The U.S. certainly has its share of war criminals. In 2010, the BRussells Tribunal, under the umbrella of the International Initiative to Prosecute U.S. Genocide in Iraq, charged four U.S. presidents — the two Bushes, Clinton and Obama — with “crimes against humanity and genocide” for their responsibility in 1.5 million Iraqi deaths over 19 years of sanctions, attacks and two full-scale wars.
Make no mistake. These are class-war criminals also — those in power in the capitalist economy and political establishment who create the desperate conditions in which workers and oppressed people die, year in and year out, fighting for their lives.
With the terrible news of migrant human beings dying in San Antonio, we have to ask again: “Who are the real criminals?” Some 200 migrants were found dangerously sickened by intense heat in an oven of a truck. At least 10 were dying. The workers were traveling to the U.S. from economically perilous lives in Mexico, Guatemala and other Central American countries.
So far the only criminal charge levied has been against another worker who was driving the truck. There will be no charge against powerful Texas Lieutenant Governor Dan Patrick, who shamefully blamed the tragedy on “sanctuary cities” that don’t cooperate with immigration agencies and that he charges “promote illegal immigration.” Those cities are now banned in Texas.
Politicians like Patrick hobnob with the Texas Business Roundtable — government contractors, petrochemical companies, insurance companies, retailers and restaurateurs — and promote the interests of capitalists who depend on exploiting workers, including the undocumented, to boost their profits.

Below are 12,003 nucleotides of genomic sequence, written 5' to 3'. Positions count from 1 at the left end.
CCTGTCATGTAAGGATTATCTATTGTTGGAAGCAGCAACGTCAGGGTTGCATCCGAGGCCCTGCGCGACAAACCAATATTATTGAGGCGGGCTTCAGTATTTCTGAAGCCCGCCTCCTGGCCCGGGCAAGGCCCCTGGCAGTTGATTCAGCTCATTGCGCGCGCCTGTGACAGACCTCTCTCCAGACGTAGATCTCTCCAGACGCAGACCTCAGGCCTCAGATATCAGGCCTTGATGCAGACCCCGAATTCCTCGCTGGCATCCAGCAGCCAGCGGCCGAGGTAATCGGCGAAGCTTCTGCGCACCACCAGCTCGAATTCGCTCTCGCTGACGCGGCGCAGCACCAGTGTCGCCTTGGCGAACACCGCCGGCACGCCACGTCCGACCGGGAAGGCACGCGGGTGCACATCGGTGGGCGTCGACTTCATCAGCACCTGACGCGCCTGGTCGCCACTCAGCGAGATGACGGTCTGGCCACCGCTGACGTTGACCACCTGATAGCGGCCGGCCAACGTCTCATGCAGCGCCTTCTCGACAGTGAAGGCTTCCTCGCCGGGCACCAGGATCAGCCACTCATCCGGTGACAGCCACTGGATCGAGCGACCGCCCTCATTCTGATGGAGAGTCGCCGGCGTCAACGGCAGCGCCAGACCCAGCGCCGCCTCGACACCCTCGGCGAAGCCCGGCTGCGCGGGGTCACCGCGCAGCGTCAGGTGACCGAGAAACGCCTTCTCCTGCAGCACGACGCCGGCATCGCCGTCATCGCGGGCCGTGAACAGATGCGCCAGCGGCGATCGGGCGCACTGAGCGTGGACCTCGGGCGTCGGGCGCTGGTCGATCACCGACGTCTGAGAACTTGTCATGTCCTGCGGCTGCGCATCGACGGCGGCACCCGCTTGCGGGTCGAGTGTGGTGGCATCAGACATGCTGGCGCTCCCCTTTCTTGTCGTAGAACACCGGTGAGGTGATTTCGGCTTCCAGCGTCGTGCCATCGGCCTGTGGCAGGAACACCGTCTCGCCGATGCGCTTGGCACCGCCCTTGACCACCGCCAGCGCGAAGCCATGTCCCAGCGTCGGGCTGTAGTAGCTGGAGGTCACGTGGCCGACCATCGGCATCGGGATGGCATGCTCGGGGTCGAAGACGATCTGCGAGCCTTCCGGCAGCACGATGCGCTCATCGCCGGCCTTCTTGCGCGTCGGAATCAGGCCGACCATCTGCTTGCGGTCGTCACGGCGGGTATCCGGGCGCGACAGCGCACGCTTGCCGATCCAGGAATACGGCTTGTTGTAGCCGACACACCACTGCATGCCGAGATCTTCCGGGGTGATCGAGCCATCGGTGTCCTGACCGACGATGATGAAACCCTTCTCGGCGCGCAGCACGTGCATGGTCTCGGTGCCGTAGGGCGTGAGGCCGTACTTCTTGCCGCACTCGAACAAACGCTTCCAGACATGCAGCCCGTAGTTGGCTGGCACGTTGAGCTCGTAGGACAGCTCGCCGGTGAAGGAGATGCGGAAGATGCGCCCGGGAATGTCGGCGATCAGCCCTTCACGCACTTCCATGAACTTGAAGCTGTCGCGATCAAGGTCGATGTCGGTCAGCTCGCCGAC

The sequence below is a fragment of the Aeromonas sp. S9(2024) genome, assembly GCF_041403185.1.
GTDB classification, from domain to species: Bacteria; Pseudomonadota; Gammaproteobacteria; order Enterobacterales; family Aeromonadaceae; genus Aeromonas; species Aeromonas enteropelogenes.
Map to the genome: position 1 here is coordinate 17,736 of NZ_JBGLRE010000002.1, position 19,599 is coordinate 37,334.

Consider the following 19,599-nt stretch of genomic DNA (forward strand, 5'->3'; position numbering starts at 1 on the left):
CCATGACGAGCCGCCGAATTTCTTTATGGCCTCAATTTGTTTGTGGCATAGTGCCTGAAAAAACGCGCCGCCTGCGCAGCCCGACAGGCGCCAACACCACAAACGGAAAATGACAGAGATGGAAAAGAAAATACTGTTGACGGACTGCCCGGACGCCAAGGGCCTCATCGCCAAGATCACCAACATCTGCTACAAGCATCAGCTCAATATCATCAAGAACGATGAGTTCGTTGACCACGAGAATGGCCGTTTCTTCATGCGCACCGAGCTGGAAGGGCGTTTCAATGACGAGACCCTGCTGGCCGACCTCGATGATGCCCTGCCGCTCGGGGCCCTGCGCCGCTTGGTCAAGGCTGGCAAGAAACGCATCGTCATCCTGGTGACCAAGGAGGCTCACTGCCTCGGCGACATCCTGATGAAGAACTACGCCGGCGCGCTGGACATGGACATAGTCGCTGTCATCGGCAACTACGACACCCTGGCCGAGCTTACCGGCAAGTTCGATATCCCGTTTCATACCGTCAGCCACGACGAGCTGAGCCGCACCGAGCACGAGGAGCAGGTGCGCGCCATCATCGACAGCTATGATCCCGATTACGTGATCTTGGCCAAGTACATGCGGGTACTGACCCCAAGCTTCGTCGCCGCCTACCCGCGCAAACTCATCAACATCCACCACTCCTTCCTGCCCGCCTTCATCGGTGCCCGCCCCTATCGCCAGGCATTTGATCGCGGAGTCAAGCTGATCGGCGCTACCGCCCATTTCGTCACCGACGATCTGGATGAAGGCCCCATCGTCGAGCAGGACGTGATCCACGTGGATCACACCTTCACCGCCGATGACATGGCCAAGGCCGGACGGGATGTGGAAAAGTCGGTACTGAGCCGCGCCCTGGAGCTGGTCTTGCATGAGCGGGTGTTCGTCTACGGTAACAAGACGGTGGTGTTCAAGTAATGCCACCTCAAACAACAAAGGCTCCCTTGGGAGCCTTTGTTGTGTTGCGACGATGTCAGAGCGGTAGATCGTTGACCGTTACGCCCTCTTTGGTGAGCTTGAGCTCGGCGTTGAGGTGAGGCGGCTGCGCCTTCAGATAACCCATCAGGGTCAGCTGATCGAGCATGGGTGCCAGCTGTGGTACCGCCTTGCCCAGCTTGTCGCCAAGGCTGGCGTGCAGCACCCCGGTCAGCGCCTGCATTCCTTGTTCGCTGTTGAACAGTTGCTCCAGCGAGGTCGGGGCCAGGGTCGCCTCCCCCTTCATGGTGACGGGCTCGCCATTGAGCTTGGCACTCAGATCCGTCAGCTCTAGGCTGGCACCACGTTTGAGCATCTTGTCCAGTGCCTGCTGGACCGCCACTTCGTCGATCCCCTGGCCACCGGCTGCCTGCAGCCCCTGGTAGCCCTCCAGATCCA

Amy Fischer of the Refugee and Immigrant Center for Education and Legal Services in San Antonio speaks the truth. She indicted those setting the criminal and death-dealing immigration policies, saying “They, in fact, have blood on their hands.” (LA Times, July 23)
Meanwhile, resistance to the racist class war targeting migrant workers and refuge seekers is building within the U.S.
Communities are creating defense networks to protect neighbors and immigrants against ICE, the Border Patrol and local police agencies. Unions representing transit workers, nurses, communication workers, postal workers, electrical workers and others have strongly defended migrant workers.
A Puerto Rican congregation in New Haven, Conn., has now taken into sanctuary Nury Chavarria, a Guatemalan housekeeper who has worked 24 years in the U.S. In Syracuse, N.Y., where the Border Patrol harasses, detains and drags people off buses and trains, the Workers’ Center of Central New York and the CNY Solidarity Rapid Response Team have activated picket lines and resistance at the Regional Transportation Center.
The battle against racism and for immigrant rights is a key struggle in the class war against the crime of capitalism.
Now is the time to join your local self-defense networks in the fight!